War of the Rebellion: Serial 010 Page 0011 Chapter XXII. EXPEDITION TOWARD PURDY, TENN.

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the duties of yesterday I did not get started until 12 o'clock m. On arriving at the creek I found that the enemy had deserted his camp in that neighborhood, but in consequence of the swollen condition of the creek and the natrue of the banks I deemed it inexpedient to cross. I learned from a citizen of the neighborhood that the enemy had fallen back on Purdy and Bethel; that he supposed them to be from 5,000 to 8,000 strong, consisting of Louisiana and Alabama infantry, with some few companies of Tennessee cavalry, and the citizen from whom I obtained my information was positive that this force is well armed, principally with Sharp's and Enfield rifles.

I am, sir, your obedient servant,


Major, Comdg. Third Battalion Fifth Ohio Volunteer Cavalry.


Assistant Adjutant-General.

No. 4. Reports of Major-General Braxton Bragg, C. S. Army.

BETHEL STATION, March 14, 1862-11.30 p.m.

COLONEL: After much delay, mostly unnecessary, from inefficient railroad management, I have just reached here. General Gladden is at Purdy, with his two regiments and a battery and a small force of cavalry. A report from him to General Ruggles has just been read by me [No. 5]. It seems the enemy's force landed in this vicinity has been greatly exaggerated, the general estimating it, from the most reliable information he can procure from the people of the country, at about 5,000. They advanced to within 5 miles of Purdy, and hastily retired last night to their boats, the road from here to Purdy being almost impracticable, and from there to the river nearly in the same condition from the rains yesterday and to-day. No large force can be passed over them now. Under these circumstances (a change of plan onthe part of the enemy) I have sent to General Ruggles to suspend his movements, he being still at Corinth, and to send General Chalmers back to Iuka, which is the most assailable point on the road. I would also advise a suspension of the movement of General Polk's command, stopping at Jackson such portion as may reach there. We can only await further movements and act accordingly. The damaged bridge is repaired, and strong guards will be stationed at all dangerous points.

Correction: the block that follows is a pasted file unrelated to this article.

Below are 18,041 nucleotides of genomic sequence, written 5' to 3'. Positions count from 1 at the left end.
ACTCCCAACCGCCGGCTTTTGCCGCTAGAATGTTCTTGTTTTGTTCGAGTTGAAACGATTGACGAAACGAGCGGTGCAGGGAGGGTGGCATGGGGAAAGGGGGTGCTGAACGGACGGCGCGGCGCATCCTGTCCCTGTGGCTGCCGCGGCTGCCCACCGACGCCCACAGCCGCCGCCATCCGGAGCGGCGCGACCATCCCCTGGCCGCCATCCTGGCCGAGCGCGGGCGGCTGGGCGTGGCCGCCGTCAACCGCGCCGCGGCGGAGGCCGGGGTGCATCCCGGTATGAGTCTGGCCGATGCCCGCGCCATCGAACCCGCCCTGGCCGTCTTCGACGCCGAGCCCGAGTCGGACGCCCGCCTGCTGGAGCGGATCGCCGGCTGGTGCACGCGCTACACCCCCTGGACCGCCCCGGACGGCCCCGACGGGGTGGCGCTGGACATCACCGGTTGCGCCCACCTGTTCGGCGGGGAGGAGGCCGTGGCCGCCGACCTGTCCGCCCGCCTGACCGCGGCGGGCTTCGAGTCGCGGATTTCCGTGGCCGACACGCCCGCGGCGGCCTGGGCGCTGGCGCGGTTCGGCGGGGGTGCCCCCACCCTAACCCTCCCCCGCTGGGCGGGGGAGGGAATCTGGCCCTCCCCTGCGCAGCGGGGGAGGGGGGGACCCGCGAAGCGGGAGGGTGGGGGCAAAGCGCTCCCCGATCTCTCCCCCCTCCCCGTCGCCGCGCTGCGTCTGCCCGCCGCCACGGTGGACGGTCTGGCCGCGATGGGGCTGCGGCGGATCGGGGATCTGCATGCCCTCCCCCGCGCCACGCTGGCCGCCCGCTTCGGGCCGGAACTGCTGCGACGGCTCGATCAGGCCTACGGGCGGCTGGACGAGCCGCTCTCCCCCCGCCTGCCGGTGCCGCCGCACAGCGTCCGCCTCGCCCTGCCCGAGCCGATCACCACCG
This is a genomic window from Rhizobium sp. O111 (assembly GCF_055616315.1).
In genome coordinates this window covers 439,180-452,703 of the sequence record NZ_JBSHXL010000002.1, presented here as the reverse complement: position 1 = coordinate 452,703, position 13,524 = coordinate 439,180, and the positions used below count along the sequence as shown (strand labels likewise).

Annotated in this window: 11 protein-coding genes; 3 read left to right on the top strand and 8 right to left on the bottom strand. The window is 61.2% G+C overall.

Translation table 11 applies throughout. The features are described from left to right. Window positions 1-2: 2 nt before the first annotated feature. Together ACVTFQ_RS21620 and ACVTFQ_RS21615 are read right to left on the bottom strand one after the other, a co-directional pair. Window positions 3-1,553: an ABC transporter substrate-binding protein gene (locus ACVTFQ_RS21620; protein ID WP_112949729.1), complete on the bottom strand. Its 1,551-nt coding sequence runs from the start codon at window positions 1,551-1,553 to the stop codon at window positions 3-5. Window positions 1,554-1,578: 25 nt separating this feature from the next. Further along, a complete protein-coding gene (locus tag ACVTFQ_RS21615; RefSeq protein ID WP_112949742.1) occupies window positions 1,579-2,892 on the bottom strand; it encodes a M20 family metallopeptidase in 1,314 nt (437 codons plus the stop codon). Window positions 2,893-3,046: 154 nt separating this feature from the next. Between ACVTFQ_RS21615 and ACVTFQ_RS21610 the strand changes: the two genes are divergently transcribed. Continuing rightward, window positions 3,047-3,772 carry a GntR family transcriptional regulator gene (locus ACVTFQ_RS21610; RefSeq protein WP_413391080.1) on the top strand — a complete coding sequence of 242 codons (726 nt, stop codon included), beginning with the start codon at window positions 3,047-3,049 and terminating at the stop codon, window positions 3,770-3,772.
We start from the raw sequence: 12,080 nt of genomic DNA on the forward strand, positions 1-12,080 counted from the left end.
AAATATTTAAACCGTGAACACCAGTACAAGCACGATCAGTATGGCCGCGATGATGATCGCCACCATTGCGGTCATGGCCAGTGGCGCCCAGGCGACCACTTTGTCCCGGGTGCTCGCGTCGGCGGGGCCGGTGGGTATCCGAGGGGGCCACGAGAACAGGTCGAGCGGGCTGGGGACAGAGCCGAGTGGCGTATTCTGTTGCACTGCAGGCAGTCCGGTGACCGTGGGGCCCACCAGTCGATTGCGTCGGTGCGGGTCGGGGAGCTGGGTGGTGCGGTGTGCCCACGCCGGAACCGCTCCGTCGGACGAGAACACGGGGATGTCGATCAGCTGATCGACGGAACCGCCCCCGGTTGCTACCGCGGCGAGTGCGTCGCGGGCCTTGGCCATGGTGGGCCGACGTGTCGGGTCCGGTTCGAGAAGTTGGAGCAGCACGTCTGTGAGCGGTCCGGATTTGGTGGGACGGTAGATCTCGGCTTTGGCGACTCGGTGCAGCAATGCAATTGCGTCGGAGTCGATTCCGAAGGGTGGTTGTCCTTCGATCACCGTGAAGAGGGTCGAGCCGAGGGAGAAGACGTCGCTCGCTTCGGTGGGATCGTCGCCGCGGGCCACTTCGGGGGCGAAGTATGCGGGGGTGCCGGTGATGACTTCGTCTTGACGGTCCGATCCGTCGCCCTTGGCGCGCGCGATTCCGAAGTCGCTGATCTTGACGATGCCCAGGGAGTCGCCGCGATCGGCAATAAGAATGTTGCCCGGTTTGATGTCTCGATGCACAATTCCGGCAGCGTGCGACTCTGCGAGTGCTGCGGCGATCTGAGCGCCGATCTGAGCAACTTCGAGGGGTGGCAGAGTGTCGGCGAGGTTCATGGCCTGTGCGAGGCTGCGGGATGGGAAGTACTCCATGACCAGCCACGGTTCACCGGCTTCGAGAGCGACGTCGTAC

I shall remain here for the present, and have the country examined thoroughly whilst the organization of my force is carried on; as far at least as can be done under the circumstances around me.

I am, colonel, very respectfully, your obedient servant,




Assistant Adjutant-General, Jackson, Tenn.


Bethel, Tenn., March 15, 1862-11 a.m.

COLONEL: Dispatches for General Ruggles from General Gladden, now at Purdy, have just reached here. They represent the enemy to